From basic first aid to surgical intervention and psychological therapy to blood banking, the military medical field prepares members of the military medical system to provide lifesaving care to our nation’s warriors. In addition, the military now realizes that training in basic Tactical Combat Casualty Care (TCCC) techniques for all combatants – from tankers to engineers – helps to save lives. Training techniques enable anyone involved in casualty scenarios to recognize and treat the causes of preventable death in wounded soldiers, at the point of injury. Battlefield trauma care has undergone a remarkable transformation since the attacks in our country on 9-11. Trauma research done in the aftermath of the conflicts in Afghanistan and Iraq shows that most deaths occur before the casualty arrives at a medical treatment facility. the success of using new trauma strategies that are customized for the battleeld, led every military branch to begin training each Soldier, Sailor, Airman, and Marine as first responders on the battleeld. Special Operation units have achieved historic lows in preventable deaths by providing each combatant with skills and equipment necessary to stop external hemorrhage, and perform basic airway management on wounded team-mates. 

So, what is the role of EMS in the military? Although EMS – as medical treatment of a patient prior to (and during) transportation to the hospital – may have roots dating back centuries, it is only since Napoleon’s European campaigns that we can draw a direct line from his system of moving combat casualties to today’s EMS. Napoleon’s physician, Dominique-Jean Larrey, developed a system specically for the transportation of battle casualties (the “ying” ambulance), which was introduced to the U.S. Army during the Civil War. From World War I “medics” (who were trained to provide basic first aid in the trenches), to the original “corpsmen” and “medics” on the battleeld of World War II, the military took a huge step toward military EMS as we know it today – with initial treatment and evacuation on the battlefield being the primary mission of military EMS. Helicopters came along during Korea and Vietnam to enhance battlefield evacuation and out of necessity, improved the survival of our fighting forces, in spite of trauma and blood loss. As the wars in Iraq and Afghanistan progressed, so did advanced treatment, such as tourniquets, hemostatic agents, better air-way management, and needle chest decompressions. From the 1950s to the 1970s, history contains specific examples of military battleeld medicine influencing the birth of civilian EMS, as well as the treatment of casualties in the field – both before and during transportation and evacuation. Civilian EMS was born, and two major components had a signicant impact on EMS in the late 1960s and early 1970s: 

1) the publication of Emergency Care and Transportation of the Sick and Injured as the primary text for EMT education and training; and 

2) the television show “Emergency,” which portrayed EMS as something other than just transportation of the sick and injured. 

Military EMS supported both of these inuential events, and these events supported military EMS. Military EMS contains advanced care components – one being Forward Surgical Teams (FST). Anywhere from 15-25 people make up the FSTs in the Army, Navy, and Air Force. Navy teams also cover and include Marines in their forward resuscitation teams. these teams staff between two-to-four physicians and surgical personnel to provide definitive care forward, and move EMS alongside the maneuver units. The FSTs are really an advanced form of EMS and are normally considered a Level II Medical Treatment Facility in treatment hierarchy. Every American warrior on the battlefield carries an Individual First Aid Kit (IFAK) which contains a tourniquet, Combat Gauze and trauma dressings. they are all trained in the use of these adjuncts to stop bleeding on the battlefield. This is EMS at its nest, and the lives saved by this approach are solidly documented in literature from our recent wars.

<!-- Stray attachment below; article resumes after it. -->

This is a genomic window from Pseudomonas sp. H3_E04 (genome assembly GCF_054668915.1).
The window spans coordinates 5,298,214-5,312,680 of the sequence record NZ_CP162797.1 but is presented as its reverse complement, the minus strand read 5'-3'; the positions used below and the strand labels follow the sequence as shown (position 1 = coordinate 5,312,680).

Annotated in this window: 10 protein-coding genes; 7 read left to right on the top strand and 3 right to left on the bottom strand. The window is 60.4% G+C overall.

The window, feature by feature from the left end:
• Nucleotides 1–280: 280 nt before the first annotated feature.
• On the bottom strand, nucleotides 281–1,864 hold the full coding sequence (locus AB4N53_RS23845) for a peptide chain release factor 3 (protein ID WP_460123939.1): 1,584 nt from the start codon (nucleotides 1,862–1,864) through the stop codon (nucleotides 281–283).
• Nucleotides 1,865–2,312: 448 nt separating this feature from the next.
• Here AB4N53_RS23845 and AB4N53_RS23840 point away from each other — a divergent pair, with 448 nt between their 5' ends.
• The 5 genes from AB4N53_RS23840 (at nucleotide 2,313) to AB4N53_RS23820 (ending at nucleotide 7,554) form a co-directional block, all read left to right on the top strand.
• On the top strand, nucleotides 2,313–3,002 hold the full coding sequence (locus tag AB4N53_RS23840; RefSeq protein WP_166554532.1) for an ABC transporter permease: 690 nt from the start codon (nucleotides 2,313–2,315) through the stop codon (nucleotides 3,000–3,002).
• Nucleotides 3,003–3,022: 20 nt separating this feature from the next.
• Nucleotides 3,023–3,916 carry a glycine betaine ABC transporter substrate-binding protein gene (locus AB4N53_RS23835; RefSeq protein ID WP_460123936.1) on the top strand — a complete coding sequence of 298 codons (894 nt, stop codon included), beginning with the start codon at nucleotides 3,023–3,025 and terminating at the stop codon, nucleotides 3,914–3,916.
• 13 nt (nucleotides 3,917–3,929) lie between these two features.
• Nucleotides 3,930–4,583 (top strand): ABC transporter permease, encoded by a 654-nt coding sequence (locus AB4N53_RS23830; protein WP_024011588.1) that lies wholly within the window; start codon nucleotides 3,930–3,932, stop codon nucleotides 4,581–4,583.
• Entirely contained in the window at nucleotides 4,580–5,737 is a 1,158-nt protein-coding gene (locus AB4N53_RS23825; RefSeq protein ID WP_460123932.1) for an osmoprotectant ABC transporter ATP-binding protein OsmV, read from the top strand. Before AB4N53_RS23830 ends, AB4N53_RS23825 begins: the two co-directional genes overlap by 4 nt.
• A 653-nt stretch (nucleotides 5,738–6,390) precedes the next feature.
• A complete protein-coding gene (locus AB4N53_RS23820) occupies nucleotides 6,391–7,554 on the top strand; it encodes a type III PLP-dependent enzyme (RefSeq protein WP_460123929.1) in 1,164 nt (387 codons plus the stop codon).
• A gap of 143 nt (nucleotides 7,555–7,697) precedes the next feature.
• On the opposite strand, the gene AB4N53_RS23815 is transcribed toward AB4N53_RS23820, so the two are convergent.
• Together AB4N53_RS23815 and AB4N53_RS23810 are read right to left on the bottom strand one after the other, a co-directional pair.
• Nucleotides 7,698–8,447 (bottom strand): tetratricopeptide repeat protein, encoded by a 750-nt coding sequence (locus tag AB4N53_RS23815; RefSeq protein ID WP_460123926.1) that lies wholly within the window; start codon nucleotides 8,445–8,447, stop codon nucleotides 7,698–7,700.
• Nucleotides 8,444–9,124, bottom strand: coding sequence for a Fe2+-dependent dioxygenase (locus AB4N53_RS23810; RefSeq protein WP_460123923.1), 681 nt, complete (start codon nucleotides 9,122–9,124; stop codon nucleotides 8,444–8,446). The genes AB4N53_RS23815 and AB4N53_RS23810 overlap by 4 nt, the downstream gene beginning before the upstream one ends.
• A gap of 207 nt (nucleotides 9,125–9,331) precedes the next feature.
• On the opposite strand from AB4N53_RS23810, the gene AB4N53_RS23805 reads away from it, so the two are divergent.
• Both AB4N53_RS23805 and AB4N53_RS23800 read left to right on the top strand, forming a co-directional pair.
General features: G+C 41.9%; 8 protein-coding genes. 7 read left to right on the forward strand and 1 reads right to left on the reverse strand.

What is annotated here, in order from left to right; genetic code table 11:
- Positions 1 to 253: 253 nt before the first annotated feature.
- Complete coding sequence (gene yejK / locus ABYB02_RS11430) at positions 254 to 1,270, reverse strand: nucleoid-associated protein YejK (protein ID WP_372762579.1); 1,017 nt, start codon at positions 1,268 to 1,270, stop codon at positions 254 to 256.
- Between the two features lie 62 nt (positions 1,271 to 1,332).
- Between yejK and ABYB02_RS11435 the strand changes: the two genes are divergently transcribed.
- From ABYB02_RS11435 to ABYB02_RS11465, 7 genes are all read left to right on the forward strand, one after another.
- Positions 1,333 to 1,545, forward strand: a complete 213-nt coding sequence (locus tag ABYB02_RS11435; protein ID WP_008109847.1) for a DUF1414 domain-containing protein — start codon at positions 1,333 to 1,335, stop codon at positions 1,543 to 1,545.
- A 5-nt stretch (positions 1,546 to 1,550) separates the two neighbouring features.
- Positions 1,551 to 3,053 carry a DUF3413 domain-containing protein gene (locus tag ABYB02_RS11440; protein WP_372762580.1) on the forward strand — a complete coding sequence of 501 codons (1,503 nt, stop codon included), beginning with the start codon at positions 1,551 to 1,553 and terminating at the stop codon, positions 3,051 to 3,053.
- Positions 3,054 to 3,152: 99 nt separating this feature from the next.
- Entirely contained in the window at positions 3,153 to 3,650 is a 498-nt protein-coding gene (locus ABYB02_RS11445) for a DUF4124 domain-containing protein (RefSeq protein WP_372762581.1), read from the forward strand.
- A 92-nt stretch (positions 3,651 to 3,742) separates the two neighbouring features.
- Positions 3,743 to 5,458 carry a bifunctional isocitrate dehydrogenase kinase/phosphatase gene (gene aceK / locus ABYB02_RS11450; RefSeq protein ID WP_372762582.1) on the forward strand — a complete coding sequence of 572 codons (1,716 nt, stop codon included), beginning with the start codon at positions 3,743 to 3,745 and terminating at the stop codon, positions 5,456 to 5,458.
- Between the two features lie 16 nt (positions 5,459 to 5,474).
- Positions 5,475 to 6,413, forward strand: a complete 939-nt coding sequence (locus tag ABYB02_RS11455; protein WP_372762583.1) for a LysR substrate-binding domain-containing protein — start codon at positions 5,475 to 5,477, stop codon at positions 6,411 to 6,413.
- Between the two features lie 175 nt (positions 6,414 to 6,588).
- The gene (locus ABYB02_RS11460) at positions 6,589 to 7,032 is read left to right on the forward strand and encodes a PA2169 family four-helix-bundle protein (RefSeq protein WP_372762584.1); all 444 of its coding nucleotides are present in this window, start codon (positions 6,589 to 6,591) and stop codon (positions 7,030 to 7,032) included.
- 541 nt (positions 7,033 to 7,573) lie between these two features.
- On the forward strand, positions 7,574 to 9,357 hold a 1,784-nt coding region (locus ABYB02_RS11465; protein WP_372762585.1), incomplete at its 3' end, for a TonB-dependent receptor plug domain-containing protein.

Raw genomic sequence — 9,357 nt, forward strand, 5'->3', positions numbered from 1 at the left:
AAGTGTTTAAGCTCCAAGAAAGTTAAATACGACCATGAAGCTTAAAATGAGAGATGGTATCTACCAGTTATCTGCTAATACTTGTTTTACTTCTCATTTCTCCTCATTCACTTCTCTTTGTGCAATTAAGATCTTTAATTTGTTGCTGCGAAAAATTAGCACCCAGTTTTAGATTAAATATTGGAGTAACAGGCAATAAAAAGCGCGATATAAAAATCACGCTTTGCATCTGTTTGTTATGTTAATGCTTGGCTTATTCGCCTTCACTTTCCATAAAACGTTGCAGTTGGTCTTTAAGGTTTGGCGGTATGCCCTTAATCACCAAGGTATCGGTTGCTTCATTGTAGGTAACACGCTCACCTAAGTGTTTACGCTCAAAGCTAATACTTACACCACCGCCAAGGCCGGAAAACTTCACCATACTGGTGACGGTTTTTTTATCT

In lessons learned, military EMS is providing valuable information to civilian EMS. I am a strong advocate for first responders, from major cities and other targets of opportunity, to carry the same military first aid kit and be prepared to save lives, following suicide and terrorist bombings, or mass shooting events. The Boston Marathon incident and the Ft. Hood shooter are two prime examples of the need for these adjuncts in civilian EMS, Fire, and law enforcement. 

Military EMS ranges from the basic “buddy aid” by a fellow soldier with a tourniquet, to surgical procedures in austere environments. A basic infantryman or new Marine may stop a bleeding with his or her skills and equipment, while a surgeon with an FST may have his or her hands in a soldier’s chest cavity during the administration of blood products. Additionally, an Independent Duty Corpsman (IDC) on a sub may be removing a sailor’s gall bladder, while his or her counterpart in the field with a Marine Expeditionary Unit (MEU) may be relieving the pressure in a combatant’s crushed thumbnail, caused by fluid beneath it. Military EMS covers a very broad spectrum of healthcare. There were 52 different versions of a “Navy Corpsman” at last check. TCCC in a combat zone through ambulance service on base may be included under the label of “Military EMS.” As military medics move up in rank, they become the equivalent of corporate leaders, managers, directors, chief ward masters, and deans of educational and training facilities. As they leave the military, they provide an untapped resource of experience and knowledge for our workforce. The broad spectrum of military EMS brings us a lot of good things and good people worthy of our admiration and respect.